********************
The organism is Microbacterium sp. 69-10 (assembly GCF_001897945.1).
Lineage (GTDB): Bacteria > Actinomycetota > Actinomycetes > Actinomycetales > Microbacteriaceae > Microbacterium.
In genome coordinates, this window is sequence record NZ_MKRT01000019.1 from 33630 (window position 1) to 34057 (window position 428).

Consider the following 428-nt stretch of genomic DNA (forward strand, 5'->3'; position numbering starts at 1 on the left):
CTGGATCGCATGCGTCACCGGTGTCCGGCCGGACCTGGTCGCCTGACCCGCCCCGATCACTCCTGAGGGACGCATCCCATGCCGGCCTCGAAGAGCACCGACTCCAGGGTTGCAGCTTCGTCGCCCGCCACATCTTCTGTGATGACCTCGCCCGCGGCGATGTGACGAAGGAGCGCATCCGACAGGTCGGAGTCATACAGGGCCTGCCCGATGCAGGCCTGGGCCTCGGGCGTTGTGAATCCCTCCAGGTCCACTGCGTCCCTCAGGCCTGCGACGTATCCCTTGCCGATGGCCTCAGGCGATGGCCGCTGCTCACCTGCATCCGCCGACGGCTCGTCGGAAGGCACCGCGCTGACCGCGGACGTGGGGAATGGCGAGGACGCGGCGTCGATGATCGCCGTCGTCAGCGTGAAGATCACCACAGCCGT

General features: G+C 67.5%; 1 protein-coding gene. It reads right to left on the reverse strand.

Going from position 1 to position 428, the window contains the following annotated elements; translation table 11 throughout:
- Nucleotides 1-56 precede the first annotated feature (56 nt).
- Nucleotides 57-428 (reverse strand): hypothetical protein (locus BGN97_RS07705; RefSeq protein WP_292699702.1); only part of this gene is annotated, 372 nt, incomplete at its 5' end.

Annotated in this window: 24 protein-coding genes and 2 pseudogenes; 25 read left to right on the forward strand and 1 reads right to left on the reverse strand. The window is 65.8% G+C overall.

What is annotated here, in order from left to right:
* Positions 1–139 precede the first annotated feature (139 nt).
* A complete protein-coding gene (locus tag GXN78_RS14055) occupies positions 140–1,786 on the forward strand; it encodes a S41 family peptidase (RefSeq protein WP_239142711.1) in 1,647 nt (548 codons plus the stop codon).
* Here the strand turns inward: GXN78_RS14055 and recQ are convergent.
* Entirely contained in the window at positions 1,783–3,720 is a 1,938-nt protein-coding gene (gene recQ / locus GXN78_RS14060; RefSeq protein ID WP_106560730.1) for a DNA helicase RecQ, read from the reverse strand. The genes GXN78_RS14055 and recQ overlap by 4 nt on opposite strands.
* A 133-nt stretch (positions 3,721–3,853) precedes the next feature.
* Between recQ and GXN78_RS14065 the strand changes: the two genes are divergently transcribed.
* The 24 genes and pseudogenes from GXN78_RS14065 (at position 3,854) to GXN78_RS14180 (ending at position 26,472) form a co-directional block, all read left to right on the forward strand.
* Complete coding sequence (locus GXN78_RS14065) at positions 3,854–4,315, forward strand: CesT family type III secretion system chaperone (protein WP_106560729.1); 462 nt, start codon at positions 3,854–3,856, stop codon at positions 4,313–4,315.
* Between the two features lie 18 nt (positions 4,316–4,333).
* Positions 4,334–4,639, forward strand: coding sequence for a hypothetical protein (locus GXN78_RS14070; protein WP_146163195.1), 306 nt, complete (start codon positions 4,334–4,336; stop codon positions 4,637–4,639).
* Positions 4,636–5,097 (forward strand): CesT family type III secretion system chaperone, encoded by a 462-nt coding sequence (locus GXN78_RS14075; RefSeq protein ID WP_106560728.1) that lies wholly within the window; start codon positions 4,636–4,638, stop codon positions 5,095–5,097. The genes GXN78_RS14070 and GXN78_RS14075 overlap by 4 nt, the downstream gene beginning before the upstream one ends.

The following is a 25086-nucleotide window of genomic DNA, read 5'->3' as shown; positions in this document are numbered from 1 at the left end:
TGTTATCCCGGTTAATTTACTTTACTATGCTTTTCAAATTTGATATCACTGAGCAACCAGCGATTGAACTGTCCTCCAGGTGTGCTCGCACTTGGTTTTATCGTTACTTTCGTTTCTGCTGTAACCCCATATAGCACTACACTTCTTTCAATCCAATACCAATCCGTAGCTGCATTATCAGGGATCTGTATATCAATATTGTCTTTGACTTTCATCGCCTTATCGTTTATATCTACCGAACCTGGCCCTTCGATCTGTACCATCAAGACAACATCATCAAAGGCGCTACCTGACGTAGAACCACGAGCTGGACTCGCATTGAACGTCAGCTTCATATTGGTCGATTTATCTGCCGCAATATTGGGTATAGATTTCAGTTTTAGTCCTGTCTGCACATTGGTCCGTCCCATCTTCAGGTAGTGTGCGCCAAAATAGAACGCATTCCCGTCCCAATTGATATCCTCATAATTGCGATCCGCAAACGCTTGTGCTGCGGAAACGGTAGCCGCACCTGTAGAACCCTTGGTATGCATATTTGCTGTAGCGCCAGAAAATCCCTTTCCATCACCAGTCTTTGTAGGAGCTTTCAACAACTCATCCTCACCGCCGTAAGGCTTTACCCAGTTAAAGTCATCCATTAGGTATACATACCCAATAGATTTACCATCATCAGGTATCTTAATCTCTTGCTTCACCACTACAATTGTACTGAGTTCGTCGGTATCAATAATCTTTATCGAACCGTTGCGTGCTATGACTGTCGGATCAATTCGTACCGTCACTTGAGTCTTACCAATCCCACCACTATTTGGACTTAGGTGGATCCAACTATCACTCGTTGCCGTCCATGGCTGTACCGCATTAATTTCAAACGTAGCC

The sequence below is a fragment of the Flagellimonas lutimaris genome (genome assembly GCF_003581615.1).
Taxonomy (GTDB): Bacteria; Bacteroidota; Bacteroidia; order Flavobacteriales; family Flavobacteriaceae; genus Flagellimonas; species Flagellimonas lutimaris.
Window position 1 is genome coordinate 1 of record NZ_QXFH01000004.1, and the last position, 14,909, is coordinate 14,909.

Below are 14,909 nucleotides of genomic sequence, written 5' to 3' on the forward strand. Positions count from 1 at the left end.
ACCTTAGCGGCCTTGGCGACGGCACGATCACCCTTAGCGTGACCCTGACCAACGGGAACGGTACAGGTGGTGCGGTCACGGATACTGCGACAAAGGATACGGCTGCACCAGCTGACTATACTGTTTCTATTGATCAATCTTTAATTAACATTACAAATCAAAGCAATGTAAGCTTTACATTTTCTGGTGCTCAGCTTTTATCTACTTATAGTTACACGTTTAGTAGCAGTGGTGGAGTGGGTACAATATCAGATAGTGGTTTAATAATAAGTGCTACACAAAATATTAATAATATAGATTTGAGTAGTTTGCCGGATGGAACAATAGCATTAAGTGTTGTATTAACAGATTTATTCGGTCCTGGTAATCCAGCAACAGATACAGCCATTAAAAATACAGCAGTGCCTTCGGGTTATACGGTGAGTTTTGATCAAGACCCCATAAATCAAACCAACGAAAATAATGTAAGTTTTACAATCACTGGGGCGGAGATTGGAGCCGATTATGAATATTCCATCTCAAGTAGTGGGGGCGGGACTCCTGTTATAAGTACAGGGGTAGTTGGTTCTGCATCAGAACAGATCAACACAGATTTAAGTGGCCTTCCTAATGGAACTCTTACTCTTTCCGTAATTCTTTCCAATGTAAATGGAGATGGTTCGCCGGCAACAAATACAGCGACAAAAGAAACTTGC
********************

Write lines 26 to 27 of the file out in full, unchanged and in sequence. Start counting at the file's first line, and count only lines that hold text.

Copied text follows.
Taxonomy (GTDB): Bacteria; Bacteroidota; Bacteroidia; order Flavobacteriales; family Flavobacteriaceae; genus Flagellimonas; species Flagellimonas lutimaris.
Window position 1 is genome coordinate 1 of record NZ_QXFH01000004.1, and the last position, 14,909, is coordinate 14,909.